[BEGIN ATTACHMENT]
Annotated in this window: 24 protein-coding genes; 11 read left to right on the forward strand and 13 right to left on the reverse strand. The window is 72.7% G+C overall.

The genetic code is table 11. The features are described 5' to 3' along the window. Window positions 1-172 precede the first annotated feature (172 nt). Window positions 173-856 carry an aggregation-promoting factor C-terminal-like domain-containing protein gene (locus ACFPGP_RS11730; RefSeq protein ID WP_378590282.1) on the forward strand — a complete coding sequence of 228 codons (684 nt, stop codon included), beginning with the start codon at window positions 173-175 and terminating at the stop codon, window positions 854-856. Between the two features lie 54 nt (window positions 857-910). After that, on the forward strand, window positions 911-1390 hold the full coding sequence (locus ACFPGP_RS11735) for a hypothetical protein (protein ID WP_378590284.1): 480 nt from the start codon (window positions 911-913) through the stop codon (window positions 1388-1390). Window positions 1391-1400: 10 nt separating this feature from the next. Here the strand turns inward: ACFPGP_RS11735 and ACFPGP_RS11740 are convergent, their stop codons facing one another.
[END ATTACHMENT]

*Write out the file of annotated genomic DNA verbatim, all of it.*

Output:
Annotated in this window: 24 protein-coding genes; 11 read left to right on the forward strand and 13 right to left on the reverse strand. The window is 72.7% G+C overall.

The genetic code is table 11. The features are described 5' to 3' along the window. Window positions 1-172 precede the first annotated feature (172 nt). Window positions 173-856 carry an aggregation-promoting factor C-terminal-like domain-containing protein gene (locus ACFPGP_RS11730; RefSeq protein ID WP_378590282.1) on the forward strand — a complete coding sequence of 228 codons (684 nt, stop codon included), beginning with the start codon at window positions 173-175 and terminating at the stop codon, window positions 854-856. Between the two features lie 54 nt (window positions 857-910). After that, on the forward strand, window positions 911-1390 hold the full coding sequence (locus ACFPGP_RS11735) for a hypothetical protein (protein ID WP_378590284.1): 480 nt from the start codon (window positions 911-913) through the stop codon (window positions 1388-1390). Window positions 1391-1400: 10 nt separating this feature from the next. Here the strand turns inward: ACFPGP_RS11735 and ACFPGP_RS11740 are convergent, their stop codons facing one another.